Archive for the ‘Linguists’ Category

The C.L. Baker Award

July 24, 2019

On March 6th, the Linguistic Society of America announced the creation of the C.L. Baker Award (named in memory of Carl Leroy Baker, known as Lee), and on July 12th put out the call for nominations.

Lee, who died in 1997, was my first Ph.D., the first person to finish a Ph.D. under my direction, with the excellent 1968 dissertation Indirect Questions in English (at the Univ. of Illinois, Urbana-Champaign). Also a friend and a fine person (modest, gently humorous, earnestly principled, and humane).

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A bit more reaping

June 29, 2019

Just one day after a particularly fine Rhymes With Orange cartoon combining the Desert Island cartoon meme and the Grim Reaper meme — in my 6/27 posting “The Desert Island Reaper” — came a Wayno/Piraro Bizarro with a groaner Grim Reaper pun:


(#1) (If you’re puzzled by the odd symbols in the cartoon — Dan Piraro says there are 2 in this strip — see this Page.)

The figure of the Grim Reaper — the bringer of death — as a window-washer, removing — destroying — the grime on the windows of a high-rise building, with the blade of his scythe replaced by a window-washer’s squeegee.

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The thread drifted in my direction

February 5, 2019

Conversations typically drift in topic, as one thing suggests another. (Occasionally, the conversation is reset when one of the participants introduces a new topic or external events intrude with fresh things to talk about.) On-line threads similarly drift, sometimes in unexpected directions.

Case in point. I posted enthusiastically on this blog (with links elsewhere) about John McIntyre’s book The Old Editor Says: Maxims for Writing and Editing (2/2/19, “The crusty old editor speaks”), and John then noted my review on Facebook. I expected the Facebook discussion to continue with more observations about John’s little book, but since my name had entered the thread, several commentators shifted the topic to me. Whoa!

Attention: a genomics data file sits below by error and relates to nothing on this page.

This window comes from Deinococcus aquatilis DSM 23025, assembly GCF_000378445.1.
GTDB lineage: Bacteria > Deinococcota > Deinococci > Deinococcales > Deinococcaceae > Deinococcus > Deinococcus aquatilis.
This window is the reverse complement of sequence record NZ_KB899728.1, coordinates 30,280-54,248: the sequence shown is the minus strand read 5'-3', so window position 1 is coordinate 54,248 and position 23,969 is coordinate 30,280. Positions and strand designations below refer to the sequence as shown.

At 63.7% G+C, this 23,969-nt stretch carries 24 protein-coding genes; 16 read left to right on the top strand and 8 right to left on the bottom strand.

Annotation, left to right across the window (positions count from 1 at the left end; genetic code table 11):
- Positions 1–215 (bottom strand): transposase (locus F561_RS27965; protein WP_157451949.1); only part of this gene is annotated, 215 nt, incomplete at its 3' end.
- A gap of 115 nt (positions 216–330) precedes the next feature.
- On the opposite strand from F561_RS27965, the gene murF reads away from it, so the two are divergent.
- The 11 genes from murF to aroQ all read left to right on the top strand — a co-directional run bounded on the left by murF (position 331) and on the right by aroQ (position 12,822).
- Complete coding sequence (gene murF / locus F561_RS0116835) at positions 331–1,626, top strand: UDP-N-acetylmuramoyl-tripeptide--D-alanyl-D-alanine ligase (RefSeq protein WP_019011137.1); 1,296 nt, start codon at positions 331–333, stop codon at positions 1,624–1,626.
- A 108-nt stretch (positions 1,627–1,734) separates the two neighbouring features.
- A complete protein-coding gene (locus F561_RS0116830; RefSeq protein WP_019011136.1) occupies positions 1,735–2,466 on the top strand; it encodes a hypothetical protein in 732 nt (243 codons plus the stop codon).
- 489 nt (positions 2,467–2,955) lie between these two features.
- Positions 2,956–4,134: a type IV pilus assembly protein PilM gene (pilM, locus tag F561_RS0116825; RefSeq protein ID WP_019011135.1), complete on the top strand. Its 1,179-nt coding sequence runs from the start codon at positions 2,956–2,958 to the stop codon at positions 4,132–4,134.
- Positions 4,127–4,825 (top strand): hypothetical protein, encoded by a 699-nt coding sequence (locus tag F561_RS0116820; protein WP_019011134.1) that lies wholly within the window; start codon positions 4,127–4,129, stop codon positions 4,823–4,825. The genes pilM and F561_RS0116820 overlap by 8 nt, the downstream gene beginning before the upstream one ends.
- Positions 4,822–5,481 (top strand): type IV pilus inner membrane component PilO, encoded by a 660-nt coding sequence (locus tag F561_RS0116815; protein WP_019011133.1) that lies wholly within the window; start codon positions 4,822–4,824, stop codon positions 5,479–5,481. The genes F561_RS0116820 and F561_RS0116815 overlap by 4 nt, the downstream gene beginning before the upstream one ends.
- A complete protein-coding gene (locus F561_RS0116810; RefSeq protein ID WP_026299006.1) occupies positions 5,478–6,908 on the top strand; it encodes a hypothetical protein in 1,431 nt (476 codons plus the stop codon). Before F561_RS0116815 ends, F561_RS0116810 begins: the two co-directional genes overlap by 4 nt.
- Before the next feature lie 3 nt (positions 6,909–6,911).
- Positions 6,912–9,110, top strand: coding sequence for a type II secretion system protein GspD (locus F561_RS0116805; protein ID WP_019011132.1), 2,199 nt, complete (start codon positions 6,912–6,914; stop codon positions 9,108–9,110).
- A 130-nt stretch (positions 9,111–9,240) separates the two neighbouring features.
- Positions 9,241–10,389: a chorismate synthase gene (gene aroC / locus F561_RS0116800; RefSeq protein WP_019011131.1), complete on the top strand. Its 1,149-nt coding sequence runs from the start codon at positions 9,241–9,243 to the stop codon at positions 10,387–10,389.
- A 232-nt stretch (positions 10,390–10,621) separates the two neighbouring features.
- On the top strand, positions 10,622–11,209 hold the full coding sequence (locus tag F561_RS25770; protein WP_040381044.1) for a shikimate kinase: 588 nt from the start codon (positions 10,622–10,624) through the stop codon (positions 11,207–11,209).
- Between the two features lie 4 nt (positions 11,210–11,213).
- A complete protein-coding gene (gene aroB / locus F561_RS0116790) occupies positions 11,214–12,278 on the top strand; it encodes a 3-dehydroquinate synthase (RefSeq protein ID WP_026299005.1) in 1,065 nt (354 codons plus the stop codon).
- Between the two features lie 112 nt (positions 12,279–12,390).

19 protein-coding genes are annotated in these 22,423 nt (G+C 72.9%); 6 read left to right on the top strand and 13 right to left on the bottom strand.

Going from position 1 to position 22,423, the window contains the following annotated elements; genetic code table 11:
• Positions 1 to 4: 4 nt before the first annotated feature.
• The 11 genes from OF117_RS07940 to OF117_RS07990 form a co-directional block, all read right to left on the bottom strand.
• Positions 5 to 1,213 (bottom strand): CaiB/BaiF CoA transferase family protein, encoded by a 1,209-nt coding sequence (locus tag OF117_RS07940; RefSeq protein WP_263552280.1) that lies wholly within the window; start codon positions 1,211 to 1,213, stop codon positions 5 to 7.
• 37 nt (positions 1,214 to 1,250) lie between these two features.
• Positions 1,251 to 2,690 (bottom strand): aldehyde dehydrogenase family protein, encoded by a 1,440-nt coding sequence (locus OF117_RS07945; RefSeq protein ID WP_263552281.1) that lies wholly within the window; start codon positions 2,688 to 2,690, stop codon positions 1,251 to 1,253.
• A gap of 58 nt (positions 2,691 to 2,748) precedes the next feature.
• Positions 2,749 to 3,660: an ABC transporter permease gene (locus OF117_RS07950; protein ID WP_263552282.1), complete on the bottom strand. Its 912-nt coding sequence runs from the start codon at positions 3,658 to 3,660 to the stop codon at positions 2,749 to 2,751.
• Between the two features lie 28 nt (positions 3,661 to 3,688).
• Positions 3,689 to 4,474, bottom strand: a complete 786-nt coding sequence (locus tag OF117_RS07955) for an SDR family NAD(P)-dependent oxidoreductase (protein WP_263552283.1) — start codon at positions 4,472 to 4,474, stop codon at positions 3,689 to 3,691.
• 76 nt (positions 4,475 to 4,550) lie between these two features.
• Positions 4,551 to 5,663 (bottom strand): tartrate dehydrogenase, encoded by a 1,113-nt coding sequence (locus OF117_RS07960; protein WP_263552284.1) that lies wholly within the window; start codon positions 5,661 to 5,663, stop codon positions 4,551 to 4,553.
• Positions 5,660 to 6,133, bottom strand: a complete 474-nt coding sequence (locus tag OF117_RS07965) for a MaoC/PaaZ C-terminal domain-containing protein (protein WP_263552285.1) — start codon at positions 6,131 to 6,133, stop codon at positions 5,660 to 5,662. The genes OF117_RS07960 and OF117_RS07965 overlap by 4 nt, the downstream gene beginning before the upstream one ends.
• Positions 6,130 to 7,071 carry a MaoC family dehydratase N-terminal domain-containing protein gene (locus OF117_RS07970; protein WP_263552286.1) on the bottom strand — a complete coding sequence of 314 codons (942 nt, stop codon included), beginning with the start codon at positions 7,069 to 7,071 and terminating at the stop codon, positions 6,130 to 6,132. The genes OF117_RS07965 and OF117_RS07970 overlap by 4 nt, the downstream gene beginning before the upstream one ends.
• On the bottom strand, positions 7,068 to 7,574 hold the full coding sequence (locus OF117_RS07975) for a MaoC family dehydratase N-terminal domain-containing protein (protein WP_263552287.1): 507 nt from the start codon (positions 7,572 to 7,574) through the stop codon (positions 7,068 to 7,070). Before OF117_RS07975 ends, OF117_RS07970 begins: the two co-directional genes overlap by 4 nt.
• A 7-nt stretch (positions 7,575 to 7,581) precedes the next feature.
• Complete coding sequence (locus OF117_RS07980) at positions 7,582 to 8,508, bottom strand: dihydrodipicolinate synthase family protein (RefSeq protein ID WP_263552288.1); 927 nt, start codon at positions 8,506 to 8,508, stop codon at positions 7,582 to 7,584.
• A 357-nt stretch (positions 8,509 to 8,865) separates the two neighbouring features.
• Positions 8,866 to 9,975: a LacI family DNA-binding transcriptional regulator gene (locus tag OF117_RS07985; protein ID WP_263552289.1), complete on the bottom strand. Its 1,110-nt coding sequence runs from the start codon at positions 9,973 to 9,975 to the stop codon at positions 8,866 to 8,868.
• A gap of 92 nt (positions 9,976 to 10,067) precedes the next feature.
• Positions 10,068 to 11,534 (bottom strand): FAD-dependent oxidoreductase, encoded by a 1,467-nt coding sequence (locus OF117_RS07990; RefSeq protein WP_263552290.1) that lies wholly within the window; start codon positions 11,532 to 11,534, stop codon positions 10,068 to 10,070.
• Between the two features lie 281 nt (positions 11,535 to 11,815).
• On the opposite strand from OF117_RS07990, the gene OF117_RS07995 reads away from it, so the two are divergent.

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Lessons from the English Auxiliary System

January 18, 2019

The title of a remarkable paper in Journal of Linguistics 55.1 (Feb. 2019) — published on-line on 1/3/19 — by an international panel of 11 authors, realizing a plan of the senior author, my Stanford colleague Ivan Sag, who died in 2013 before the project could be completed.

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Books of the year

December 9, 2018

… in the Economist‘s 12/1 issue,”Books of the year: The big read”, (p. 76), in the Culture category: 6 books selected, including:

The Prodigal Tongue. By Lynne Murphy. Penguin Books; 368 pages; $17. Oneworld, £16.99.

The first and perhaps only book on the merits of American and British English that is dominated by facts and analysis rather than nationalistic prejudice. For all its scholarship, this is also a funny and rollicking read.

And in “The Economist’s journalists unbound: A short hstory of moonlighting: Here are the books our writers published in 2008” (p. 77):

Talk on the Wild Side: The Untameable Nature of Language. By Lane Greene. Economist Books/Hachette; 240 pages; $26. Profile Books: £14.99.

Our Johnson columnist argues that English is a living organism; language rules are often preferences in disguise. “He is open-minded and discerning,” the Spectator said; “no zealot and no snob.”

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A book for the professor